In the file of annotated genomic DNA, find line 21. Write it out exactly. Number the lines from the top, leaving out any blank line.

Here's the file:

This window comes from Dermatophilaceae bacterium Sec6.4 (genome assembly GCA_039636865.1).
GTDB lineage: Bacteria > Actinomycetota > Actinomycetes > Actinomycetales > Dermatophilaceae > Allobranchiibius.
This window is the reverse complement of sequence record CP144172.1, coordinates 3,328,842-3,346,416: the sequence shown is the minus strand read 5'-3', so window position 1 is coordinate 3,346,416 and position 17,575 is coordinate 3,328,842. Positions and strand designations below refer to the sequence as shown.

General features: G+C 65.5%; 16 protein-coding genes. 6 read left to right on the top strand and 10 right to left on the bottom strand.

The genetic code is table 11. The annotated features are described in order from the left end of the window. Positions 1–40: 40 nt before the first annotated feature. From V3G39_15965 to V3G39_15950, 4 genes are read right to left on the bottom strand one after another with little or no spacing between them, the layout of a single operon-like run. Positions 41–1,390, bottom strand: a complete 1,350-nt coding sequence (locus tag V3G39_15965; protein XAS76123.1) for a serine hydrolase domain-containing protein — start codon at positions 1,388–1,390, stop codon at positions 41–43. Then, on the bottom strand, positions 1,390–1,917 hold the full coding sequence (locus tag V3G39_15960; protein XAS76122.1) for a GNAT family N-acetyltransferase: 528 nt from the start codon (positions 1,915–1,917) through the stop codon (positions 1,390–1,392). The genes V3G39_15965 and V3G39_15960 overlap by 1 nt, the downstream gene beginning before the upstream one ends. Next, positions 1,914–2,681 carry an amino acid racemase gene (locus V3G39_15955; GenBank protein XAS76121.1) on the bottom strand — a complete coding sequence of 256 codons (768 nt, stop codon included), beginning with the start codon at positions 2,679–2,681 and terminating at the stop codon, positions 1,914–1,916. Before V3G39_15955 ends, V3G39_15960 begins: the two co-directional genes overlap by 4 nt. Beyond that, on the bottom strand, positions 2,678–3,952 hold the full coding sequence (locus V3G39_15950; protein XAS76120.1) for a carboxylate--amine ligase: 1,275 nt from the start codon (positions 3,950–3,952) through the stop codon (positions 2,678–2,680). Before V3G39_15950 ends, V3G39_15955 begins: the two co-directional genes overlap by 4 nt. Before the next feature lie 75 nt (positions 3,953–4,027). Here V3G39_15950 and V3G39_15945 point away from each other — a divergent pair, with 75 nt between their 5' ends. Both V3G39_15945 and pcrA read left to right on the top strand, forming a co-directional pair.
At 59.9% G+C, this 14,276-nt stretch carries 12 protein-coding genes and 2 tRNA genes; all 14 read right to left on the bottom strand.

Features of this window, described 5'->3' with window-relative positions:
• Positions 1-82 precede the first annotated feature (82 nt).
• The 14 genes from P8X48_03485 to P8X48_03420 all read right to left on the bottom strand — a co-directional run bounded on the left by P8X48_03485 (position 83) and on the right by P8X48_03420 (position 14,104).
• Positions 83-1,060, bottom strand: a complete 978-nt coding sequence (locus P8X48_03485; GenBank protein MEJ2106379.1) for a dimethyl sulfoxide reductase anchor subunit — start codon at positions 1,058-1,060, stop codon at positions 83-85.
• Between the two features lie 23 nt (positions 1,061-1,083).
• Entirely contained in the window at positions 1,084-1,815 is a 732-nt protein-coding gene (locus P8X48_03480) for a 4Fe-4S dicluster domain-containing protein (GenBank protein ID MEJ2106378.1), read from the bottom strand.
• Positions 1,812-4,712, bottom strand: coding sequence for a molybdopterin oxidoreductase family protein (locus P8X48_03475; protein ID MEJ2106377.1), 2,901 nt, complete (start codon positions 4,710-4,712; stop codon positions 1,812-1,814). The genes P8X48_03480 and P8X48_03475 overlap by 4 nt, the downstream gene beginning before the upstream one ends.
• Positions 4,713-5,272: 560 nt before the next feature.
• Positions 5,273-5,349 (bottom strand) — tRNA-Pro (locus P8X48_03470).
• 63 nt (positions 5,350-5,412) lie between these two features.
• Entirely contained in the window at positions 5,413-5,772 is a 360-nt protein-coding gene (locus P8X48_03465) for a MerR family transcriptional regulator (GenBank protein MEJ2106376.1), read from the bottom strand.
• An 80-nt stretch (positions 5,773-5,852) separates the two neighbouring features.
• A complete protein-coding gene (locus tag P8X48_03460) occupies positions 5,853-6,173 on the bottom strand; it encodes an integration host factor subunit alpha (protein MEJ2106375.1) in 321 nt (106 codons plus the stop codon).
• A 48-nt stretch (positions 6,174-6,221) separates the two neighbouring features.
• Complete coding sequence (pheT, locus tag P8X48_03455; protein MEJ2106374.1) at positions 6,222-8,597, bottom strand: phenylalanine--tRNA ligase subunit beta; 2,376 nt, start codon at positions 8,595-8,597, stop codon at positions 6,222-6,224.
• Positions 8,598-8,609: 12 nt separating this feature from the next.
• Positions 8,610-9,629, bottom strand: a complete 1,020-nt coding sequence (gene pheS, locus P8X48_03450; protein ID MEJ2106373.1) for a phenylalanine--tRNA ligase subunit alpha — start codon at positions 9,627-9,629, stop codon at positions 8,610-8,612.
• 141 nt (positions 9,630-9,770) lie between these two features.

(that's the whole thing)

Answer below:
• Complete coding sequence (pheT, locus tag P8X48_03455; protein MEJ2106374.1) at positions 6,222-8,597, bottom strand: phenylalanine--tRNA ligase subunit beta; 2,376 nt, start codon at positions 8,595-8,597, stop codon at positions 6,222-6,224.